Out With The Old....

The Jaguars, along with the other 31 NFL teams are constantly trying to get their roster younger and more talented. The opportunities that draft picks receive in turn take some last chances away from plenty of veterans around the league.

Amid the flurry of trades over the three days of the NFL draft -- 27 deals in all, eight in the first round, -- there was an ominous silence in the veteran category of the bartering process.

For the second consecutive year, there were no trades involving veteran players during the draft itself.

According to several personnel directors and general managers, there was not even the usual level of discussion about such trades.

Credit the spate of early trades to the rookie wage scale that is a key component of the new CBA extension negotiated last summer. Because expenses for the higher slots are essentially locked in by the wage scale now, clubs weren't nearly as reluctant to move up in the first round, since the fiscal consequences aren't as debilitating. Clubs were able to be more specific about targeting players to fill needs, minus the financial ramifications that used to exist.

The lack of veteran trades, though, is perhaps a little more perplexing.

"People were locked in on (draft choices), and teams weren't even calling about guys they wanted to trade," said one NFC personnel boss. "Hardly any dangling at all."

In 2010, seven veteran players changed teams during the draft, in six deals, and the list of players sent to new clubs included quarterback Jason Campbell (Washington to Oakland), cornerback Bryant McFadden (Arizona to Pittsburgh), and kick return specialist Leon Washington (New York Jet to Seattle), among the more notable.

But there hasn't been a veteran trade during the draft since the final day of the 2010 event.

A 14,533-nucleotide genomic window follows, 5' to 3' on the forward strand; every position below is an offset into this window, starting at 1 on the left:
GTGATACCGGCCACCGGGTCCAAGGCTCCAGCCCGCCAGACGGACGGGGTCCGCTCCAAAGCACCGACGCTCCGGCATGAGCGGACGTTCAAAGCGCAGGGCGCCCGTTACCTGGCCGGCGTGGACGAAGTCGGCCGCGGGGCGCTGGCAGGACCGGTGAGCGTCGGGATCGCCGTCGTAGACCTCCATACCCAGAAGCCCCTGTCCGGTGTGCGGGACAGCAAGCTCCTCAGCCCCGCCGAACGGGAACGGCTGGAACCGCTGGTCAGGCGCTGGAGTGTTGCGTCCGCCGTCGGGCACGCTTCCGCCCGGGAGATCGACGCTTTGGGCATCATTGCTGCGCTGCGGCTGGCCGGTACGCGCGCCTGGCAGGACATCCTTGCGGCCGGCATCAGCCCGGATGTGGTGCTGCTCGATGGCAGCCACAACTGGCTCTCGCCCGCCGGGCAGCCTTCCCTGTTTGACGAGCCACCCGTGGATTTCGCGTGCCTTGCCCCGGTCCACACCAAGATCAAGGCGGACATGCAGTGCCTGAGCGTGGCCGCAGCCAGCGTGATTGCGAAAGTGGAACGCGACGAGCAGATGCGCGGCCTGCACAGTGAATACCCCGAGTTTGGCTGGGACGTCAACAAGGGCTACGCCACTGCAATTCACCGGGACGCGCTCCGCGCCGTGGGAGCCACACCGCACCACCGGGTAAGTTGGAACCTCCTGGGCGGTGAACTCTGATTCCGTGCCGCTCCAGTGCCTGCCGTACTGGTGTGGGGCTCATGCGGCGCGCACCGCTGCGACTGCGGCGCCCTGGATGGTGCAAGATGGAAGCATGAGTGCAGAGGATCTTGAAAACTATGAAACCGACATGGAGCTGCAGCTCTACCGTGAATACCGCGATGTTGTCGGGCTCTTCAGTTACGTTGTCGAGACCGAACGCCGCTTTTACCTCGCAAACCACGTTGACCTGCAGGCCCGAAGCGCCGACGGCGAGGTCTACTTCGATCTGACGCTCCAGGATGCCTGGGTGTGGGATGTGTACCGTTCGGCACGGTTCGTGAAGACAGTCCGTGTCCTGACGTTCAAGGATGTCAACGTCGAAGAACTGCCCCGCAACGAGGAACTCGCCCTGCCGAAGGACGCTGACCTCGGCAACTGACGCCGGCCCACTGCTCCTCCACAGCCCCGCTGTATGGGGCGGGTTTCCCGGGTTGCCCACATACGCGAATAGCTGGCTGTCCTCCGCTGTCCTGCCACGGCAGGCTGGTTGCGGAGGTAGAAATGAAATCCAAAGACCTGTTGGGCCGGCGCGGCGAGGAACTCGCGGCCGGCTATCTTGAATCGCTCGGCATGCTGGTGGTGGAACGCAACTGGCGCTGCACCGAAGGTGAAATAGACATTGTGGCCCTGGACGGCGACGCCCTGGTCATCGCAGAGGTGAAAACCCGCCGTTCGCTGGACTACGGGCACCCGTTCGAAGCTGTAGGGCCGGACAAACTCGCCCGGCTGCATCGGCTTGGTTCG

Four-time Pro Bowl cornerback Asante Samuel went from Philadelphia to Atlanta in a classic salary dump, saving the Eagles about $8 million in cap space, but that took place a day before the draft kicked off. There were suggestions during the draft that Cleveland, after choosing quarterback Brandon Weeden with the 22nd overall pick, might dump incumbent Colt McCoy.

But as the Browns confirmed with The Sports Xchange Saturday, there were no substantive negotiations about trading McCoy.

Last week, Washington wide receiver Jabar Gaffney publicly acknowledged that he was personally told by Redskins coach Mike Shanahan that the team was trying to trade him. Anyone hear Gaffney's name mentioned, even in passing, during three days of draft coverage? For that matter, were there any veteran names mentioned as potential trade bait, beyond that of McCoy, during the seven rounds?

The suggestion from a few general managers since the end of the draft is that veteran deals are difficult to consummate during the lottery, since clubs are so fixated on the process. But that wasn't always the case, as evidenced by the half-dozen trades in 2010.

Indeed, the dearth of dealing might reflect the mounting importance of even low-round draft choices, the desire to amass cheaper labor at fixed costs, and the growing notion that teams looking to trade veterans will either do so after the draft or simply release them.

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